Eleven states and the District of Columbia have filed suit challenging the Department of Labor’s recently finalized association health plan (AHP) rule.
Arguing that the rule is unlawful and should be vacated, the state attorneys general from California, Delaware, Kentucky, Maryland, Massachusetts, New York, New Jersey, Oregon, Pennsylvania, Virginia, Washington and the District of Columbia filed the complaint July 26 in U.S. District Court for the District of Columbia (State of New York et al. v. U.S. Department of Labor et al., case number 1:18-cv-01747).
The Department of Labor released the final rule June 19, asserting that in addition to providing more choice, it makes insurance more affordable for small businesses and that these plans will be customizable to tailor benefit design to small businesses’ needs.
The attorneys general contend, however, that by permitting a broad range of associations to offer health plans, the rule it upends a “decades-old understanding of a foundational employee benefits law” for the purpose of exempting a significant portion of the health insurance market from the Affordable Care Act’s consumer protections. According to the filing, the final rule will undo the progress the states have made under the ACA to lower the uninsured rates, from 16% in 2010 to 9% in 2017, and stabilize the individual and small group health insurance markets.
“This change will unlawfully allow the creation of AHPs that can sell large group plans that skirt the ACA’s market protections to unrelated, unconnected, and purportedly self-employed individuals, placing these and other consumers’ health and financial security at risk,” they write.
This would be achieved by allowing associations composed of small employers and individuals to sponsor AHPs and then treating such plans as large group plans not subject to the ACA consumer protections imposed on small employer and individual health plans, the filing contends.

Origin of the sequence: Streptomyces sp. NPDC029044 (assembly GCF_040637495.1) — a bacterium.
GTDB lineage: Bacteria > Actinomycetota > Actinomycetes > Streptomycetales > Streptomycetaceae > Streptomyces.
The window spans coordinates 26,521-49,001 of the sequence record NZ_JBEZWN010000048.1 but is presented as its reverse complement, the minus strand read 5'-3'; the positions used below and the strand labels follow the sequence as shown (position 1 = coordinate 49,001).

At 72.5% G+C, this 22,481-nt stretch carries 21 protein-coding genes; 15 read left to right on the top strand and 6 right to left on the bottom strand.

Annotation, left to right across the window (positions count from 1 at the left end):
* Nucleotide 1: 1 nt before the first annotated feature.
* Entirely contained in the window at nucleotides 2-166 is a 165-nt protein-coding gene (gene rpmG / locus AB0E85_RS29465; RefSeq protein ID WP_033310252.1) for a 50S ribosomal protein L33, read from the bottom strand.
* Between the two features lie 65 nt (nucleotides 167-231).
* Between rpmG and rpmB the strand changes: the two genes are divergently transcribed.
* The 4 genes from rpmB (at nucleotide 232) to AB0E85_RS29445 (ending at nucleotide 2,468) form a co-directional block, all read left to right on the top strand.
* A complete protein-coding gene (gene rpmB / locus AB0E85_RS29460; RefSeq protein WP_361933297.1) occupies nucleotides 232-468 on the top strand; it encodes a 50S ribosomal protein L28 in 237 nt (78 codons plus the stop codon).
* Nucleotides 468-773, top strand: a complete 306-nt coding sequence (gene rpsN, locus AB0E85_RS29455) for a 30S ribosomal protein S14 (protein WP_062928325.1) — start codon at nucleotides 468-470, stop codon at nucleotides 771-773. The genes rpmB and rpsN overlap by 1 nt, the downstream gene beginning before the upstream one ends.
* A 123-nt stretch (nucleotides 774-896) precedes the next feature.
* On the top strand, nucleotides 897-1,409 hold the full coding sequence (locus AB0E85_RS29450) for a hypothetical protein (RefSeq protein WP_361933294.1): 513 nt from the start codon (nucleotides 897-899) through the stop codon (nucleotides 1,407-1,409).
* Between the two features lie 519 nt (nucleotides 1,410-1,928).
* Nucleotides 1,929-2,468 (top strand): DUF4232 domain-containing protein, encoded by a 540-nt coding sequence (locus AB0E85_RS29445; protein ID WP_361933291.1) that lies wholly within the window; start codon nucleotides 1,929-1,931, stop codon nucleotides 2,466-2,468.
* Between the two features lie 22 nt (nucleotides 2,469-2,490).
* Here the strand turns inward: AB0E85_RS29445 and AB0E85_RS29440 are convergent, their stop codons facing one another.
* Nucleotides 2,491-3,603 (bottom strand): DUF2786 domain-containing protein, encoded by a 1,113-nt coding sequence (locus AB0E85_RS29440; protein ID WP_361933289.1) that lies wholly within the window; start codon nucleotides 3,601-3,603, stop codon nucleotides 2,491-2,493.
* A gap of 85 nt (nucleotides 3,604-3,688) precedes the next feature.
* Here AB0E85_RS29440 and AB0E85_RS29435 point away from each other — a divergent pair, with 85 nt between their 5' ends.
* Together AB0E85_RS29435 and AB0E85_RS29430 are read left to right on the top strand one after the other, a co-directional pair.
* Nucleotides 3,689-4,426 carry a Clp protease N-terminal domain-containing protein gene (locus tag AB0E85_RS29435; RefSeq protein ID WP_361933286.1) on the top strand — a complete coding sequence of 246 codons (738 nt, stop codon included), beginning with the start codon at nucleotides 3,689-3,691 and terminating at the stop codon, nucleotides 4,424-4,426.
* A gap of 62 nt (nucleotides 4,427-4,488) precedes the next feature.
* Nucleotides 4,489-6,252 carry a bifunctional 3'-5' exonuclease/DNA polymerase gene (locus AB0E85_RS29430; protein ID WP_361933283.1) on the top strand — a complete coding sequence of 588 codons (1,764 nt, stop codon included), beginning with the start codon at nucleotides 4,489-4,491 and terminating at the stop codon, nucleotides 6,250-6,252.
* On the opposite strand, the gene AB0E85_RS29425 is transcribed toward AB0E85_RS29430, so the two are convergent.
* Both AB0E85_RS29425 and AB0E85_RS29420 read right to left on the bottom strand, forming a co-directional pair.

“Despite acknowledging that its ‘historical approach’ on the issue ‘was designed to ensure that the Department’s regulation of employee benefit plans is focused on employment-based arrangements, as contemplated by ERISA ... the final rule effectively eliminates the commonality of interest requirement by allowing fly-by-night organizations that have no established track record and that cover all employers in a State to qualify as a ‘bona fide association’ (and thus an ‘employer’),” the attorneys general write.
Moreover, they argue that large plans are subject to a minimum actuarial comprehensiveness standard applied to large employers through the tax code, but AHPs will “avoid this standard” because the employers in the associations will remain small employers for tax code purposes.
The American Retirement Association (ARA) earlier this year lent its support to the DOL’s proposal and its goal of expanding access to employer-sponsored health care coverage for American workers.
The ARA took note of footnote 10 in the final rule, in which the Labor Department references comments about applying this guidance to retirement multiple employer plans. The footnote explains that several commenters asked that the final rule include provisions to expand the circumstances under which employers and self-employed individuals can sponsor and participate in ERISA-covered MEPs that provide retirement benefits. In response, the DOL stated that, “Although those issues are beyond the scope of this rulemaking, the department will consider comments submitted in connection with this rule as part of its evaluation of MEP issues in the retirement plan and other welfare benefit plan contexts.”